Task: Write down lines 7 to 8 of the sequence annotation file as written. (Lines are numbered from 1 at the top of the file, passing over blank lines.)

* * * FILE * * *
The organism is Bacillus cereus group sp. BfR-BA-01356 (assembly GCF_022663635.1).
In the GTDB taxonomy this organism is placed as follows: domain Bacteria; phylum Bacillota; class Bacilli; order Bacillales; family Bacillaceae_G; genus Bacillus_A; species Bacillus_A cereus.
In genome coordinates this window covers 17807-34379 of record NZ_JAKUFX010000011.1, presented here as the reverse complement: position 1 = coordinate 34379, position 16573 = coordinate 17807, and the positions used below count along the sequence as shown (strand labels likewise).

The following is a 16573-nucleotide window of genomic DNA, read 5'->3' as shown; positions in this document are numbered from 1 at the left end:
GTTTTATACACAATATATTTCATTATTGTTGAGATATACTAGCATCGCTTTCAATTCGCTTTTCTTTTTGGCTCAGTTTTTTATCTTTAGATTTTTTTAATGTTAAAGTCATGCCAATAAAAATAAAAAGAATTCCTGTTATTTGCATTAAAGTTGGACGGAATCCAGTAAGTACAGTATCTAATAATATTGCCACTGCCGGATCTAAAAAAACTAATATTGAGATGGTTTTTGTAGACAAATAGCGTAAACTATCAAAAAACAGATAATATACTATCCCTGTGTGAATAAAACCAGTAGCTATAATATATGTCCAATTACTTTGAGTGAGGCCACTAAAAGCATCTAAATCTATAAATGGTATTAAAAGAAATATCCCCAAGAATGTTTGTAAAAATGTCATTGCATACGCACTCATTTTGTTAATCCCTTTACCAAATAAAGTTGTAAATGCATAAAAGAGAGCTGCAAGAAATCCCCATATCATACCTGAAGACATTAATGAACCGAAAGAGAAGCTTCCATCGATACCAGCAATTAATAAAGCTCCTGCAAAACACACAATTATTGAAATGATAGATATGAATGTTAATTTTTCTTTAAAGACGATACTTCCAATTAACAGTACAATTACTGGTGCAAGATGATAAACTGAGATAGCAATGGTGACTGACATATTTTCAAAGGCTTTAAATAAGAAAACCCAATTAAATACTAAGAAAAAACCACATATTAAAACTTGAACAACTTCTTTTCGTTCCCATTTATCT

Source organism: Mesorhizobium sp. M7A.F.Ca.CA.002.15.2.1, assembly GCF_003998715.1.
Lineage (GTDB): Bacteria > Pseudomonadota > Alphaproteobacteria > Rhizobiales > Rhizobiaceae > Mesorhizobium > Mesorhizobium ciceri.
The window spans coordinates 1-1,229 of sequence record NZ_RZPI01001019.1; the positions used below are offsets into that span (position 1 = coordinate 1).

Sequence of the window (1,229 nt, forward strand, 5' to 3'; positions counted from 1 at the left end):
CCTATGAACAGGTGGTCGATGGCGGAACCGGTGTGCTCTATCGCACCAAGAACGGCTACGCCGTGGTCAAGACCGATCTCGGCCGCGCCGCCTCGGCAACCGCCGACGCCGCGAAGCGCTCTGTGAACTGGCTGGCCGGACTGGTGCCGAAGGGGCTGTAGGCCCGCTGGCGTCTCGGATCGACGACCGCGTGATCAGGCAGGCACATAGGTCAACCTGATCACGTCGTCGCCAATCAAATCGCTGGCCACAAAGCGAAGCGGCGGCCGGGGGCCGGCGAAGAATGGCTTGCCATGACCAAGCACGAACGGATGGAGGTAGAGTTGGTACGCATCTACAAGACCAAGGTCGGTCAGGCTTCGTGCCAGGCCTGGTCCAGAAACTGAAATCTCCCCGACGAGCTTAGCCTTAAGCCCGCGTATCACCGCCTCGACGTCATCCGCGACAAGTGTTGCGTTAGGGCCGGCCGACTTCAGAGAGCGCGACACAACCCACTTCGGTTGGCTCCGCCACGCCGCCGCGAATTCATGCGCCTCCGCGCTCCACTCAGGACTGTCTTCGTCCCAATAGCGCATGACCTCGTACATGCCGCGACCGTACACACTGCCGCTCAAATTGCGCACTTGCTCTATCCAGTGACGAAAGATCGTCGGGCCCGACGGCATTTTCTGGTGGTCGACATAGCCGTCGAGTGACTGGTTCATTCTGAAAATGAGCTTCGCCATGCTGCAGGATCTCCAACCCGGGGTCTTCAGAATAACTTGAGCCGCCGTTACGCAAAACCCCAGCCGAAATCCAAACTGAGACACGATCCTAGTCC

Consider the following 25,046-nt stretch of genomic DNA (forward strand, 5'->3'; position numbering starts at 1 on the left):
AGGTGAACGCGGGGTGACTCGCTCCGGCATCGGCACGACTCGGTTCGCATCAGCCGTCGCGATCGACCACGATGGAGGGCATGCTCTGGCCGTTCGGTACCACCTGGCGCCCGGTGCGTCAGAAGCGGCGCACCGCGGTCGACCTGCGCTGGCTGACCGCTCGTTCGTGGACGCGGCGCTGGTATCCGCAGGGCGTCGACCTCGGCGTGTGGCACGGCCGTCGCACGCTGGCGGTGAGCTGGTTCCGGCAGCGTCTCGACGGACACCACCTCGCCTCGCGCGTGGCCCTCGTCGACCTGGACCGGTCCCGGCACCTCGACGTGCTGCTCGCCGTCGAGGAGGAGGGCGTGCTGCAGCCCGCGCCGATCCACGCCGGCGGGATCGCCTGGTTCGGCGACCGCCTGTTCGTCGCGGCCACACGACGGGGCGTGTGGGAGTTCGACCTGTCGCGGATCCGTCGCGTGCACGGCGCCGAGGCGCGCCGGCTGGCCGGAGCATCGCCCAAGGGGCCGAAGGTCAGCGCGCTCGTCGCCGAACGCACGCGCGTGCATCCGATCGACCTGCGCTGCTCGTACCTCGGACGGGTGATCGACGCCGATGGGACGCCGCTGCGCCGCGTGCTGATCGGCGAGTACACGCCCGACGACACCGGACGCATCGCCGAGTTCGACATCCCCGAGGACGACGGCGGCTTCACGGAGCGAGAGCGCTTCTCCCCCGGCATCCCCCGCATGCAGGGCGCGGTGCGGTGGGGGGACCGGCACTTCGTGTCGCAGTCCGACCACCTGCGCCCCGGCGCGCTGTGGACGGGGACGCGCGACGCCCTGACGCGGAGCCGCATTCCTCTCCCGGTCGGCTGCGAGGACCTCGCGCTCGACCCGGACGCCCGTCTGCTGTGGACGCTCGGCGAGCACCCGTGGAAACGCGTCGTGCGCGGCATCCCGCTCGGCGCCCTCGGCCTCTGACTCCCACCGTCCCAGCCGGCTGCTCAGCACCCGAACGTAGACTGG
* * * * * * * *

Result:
Lineage (GTDB): Bacteria > Pseudomonadota > Alphaproteobacteria > Rhizobiales > Rhizobiaceae > Mesorhizobium > Mesorhizobium ciceri.
The window spans coordinates 1-1,229 of sequence record NZ_RZPI01001019.1; the positions used below are offsets into that span (position 1 = coordinate 1).